On top of that, the bills are facing strong pushback from pharmaceutical companies, which have brought in record profits since the beginning of the COVID-19 pandemic. The pharmaceutical industry trade group PhRMA is lobbying against the proposal with paid ads claiming a PDAB will unnecessarily interfere with the doctor-patient relationship, prompting the Committee to Protect Health Care to release a letter this week from more than a hundred Michigan doctors in support of the PDAB proposal.
“Let's be real, the real issue impacting our ability to prescribe medications is the cost set by pharmaceutical corporations,” Dr. Rob Davidson, the Committee to Protect Health Care’s executive director and an emergency room doctor in western Michigan, said during a virtual press conference Monday. “We're not surprised that PhRMA is using money and scare tactics to try to protect their massive profits, but for them to do so under the guise of doctors is reckless and wrong.
“Make no mistake, doctors support creating a prescription drug affordability board because it will work for our patients,” Davidson said.
Exploding prescription drug costs have hit patients suffering a broad variety of illnesses. Between 2016 and 2022, the increase in cost of more than 1,200 drugs exceeded inflation, with an average increase of more than 30 percent, researchers from the U.S. Department of Health and Human Services found.
As part of the Inflation Reduction Act in 2022, Congress empowered Medicare to negotiate directly with drug makers, and in August, the administration chose the first ten drugs for the negotiations. The companies that produce those medicines agreed to negotiate earlier this month, though some of them are still suing the administration to block the new law.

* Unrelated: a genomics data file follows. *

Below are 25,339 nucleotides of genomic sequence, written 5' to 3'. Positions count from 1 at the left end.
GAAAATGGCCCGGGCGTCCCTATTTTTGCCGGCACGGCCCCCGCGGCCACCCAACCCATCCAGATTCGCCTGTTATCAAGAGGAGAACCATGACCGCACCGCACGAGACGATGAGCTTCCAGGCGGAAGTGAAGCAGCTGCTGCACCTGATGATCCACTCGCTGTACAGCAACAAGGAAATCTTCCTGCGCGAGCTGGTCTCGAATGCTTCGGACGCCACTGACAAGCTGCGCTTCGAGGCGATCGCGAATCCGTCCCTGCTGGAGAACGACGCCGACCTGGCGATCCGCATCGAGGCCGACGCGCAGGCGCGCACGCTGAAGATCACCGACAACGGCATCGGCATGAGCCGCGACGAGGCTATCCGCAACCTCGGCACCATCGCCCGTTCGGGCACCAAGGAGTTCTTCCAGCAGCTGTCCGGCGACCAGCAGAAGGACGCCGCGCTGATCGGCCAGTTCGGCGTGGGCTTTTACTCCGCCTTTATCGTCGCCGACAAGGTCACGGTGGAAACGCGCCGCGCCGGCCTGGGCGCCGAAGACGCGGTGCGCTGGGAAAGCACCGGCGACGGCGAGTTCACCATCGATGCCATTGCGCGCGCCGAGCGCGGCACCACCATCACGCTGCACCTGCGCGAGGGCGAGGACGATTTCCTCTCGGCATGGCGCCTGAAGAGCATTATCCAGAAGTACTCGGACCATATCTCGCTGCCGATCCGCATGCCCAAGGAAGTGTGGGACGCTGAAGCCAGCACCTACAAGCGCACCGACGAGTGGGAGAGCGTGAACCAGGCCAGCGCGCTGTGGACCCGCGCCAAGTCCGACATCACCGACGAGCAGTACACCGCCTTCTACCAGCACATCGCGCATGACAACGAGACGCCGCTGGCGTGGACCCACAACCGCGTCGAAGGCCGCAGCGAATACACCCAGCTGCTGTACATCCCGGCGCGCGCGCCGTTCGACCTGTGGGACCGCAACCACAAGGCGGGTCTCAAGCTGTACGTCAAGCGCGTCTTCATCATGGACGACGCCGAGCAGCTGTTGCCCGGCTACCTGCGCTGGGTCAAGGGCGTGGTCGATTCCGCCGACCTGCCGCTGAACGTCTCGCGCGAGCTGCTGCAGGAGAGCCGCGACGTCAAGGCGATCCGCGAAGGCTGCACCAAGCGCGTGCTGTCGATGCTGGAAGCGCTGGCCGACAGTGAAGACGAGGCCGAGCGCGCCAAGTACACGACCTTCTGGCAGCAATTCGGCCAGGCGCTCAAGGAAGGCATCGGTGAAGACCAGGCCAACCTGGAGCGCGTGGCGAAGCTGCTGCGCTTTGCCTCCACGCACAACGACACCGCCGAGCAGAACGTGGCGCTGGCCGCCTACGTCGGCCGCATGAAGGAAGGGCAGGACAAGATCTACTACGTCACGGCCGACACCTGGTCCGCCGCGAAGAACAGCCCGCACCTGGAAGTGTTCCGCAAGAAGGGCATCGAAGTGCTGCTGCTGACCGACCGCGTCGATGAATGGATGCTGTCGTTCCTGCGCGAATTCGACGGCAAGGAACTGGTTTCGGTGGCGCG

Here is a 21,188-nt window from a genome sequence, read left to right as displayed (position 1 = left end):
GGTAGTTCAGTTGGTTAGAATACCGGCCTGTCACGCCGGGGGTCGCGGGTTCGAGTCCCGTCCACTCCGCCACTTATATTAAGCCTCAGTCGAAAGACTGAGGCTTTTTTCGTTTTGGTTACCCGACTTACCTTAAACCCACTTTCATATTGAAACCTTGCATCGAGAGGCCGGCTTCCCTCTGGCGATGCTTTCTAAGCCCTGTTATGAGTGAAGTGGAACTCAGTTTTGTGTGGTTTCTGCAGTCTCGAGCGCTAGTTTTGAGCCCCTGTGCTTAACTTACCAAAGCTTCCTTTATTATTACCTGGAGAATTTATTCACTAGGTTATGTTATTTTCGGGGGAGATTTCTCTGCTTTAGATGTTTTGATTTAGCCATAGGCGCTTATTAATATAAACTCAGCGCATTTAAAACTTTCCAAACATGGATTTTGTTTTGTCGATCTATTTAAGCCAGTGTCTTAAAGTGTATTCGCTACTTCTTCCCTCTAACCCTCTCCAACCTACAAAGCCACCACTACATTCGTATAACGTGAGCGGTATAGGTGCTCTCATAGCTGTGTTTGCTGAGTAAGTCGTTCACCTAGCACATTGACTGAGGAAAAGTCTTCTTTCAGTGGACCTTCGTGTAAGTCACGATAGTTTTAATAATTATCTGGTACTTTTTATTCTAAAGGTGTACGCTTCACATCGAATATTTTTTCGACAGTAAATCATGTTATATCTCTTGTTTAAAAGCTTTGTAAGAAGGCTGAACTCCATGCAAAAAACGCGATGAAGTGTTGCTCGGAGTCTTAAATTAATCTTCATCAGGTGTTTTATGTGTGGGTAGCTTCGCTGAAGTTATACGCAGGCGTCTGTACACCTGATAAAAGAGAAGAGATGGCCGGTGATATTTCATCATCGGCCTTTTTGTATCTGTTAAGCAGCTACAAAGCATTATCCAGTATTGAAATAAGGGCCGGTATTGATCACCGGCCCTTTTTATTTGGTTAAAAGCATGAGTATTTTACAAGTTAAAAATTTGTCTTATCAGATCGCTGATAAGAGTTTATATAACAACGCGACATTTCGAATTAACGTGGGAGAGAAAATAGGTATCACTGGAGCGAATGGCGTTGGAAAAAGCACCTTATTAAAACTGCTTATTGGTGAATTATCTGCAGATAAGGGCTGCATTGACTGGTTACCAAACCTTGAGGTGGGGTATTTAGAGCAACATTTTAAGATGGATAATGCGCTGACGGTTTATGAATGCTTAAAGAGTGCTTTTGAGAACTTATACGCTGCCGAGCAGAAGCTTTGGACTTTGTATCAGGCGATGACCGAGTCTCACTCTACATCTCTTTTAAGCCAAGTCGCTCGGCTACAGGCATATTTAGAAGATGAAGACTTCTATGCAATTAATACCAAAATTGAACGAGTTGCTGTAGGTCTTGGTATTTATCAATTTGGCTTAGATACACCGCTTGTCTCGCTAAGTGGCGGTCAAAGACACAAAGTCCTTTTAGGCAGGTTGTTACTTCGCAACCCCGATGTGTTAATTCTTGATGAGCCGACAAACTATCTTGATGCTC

Davidson recalled treating a patient in his emergency department who had been seen weeks prior with a blood clot in their leg and prescribed Eliquis (one of the medicines selected by the Biden administration) to treat it. But because the cost of the prescription was hundreds of dollars, Davidson said, the patient chose not to buy it, figuring they could figure something out with their doctor later.
“In the meantime, the blood clot broke off, went to [the patient’s] lungs, and they ended up getting admitted to the ICU,” Davidson said.
The proposal put forward by the Michigan Senate would allow the governor of Michigan to name five members for the board “who have expertise in health care economics, health policy, health equity, and clinical medicine,” subject to confirmation by the Michigan Senate. The board would be advised by a “stakeholder council” made up of 21 representatives from healthcare companies, medical professionals, and advocacy groups.